As an ‘independent’ report is finally published to decide on airport expansion in the south of England, it is likely the new Tory government will conveniently treat it as just a recommendation, rather than the rule. Politics has played a big part in this debate and despite respectable campaigning from the owners of both Heathrow and Gatwick, Sir Howard Davies’s job has probably been made more difficult by the fact that at least five Conservative cabinet ministers represent seats in the area affected by noise and pollution around Heathrow.
Britain is fast being left behind as the Middle East, Russia and China are building international multi runway airports at a rate of knots. Even Ethiopia is planning to open the first of three new planned airports in 2018. So with Heathrow at 98% capacity and Gatwick’s proposals relatively easy to achieve why is Britain taking so long to deliver?
As with all major infrastructure projects decisions are made at the very top as that’s where the money supply comes from. Senior Conservative party members may secretly be driving a decision for a brand-new airport outside of London. Like HS2, this type of construction project is very lucrative for those in associated industries. Even the Mayor of London, now a Tory MP wants one in his name.
In reality, Heathrow is both the airlines’ and passengers preferred airport, as road and rail links to Central London are fast and efficient. It is already a ‘hub’ airport for connecting onto shorter European flights, or as a waypoint further afield. It is not true that all local residents have campaigned against airport expansion as many work at the airport and want to see it grow for increased employment opportunities.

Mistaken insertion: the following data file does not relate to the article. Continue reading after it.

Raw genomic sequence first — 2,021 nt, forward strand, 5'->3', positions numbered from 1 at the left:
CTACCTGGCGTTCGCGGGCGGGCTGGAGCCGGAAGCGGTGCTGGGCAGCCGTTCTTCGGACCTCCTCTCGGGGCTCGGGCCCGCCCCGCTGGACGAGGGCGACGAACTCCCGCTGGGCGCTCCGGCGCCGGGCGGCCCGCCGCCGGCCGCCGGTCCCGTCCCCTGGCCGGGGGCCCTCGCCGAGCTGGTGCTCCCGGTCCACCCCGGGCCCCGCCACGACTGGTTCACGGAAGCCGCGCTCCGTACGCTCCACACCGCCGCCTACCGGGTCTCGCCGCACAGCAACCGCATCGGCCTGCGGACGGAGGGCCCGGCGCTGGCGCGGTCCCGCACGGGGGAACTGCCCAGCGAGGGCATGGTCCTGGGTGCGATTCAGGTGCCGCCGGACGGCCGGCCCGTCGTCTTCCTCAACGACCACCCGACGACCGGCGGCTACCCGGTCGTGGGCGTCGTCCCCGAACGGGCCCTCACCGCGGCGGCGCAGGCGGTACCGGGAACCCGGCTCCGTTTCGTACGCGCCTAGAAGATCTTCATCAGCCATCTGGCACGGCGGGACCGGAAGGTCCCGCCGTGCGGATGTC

Noise should really be a non-issue as new aircraft are getting much quieter and are now measured by their noise characteristics with fines levied on airlines that don’t comply. If it takes twenty years to extend or expand these airports, engine noise and air traffic control technology will have moved on significantly, making life easier for residents. The new generation Boeing 787 ‘Dreamliner’ and the Airbus A350 ‘Hushliner’ have quiet, lower emission engines and are already in operation.
I believe both Heathrow and Gatwick need to be expanded quickly for Britain to keep up with the rest of the world. It should never have been a question of either or, or even a political issue as the longer it takes, the more passengers and our economy will suffer. Heathrow, which is already the size of a small city, is set to be the winner this time around, with a new NW runway built through the village of Harmondsworth and the M25 redirected through a new tunnel beneath it.
In the meantime, larger aircraft like the A380 Superjumbo, which is likely to be stretched by Airbus to carry 765 passengers, is the only stopgap to increasing passenger numbers without expanding runways.
Anthony Davis is a broadcaster, private pilot and aviation journalist. Available for interview.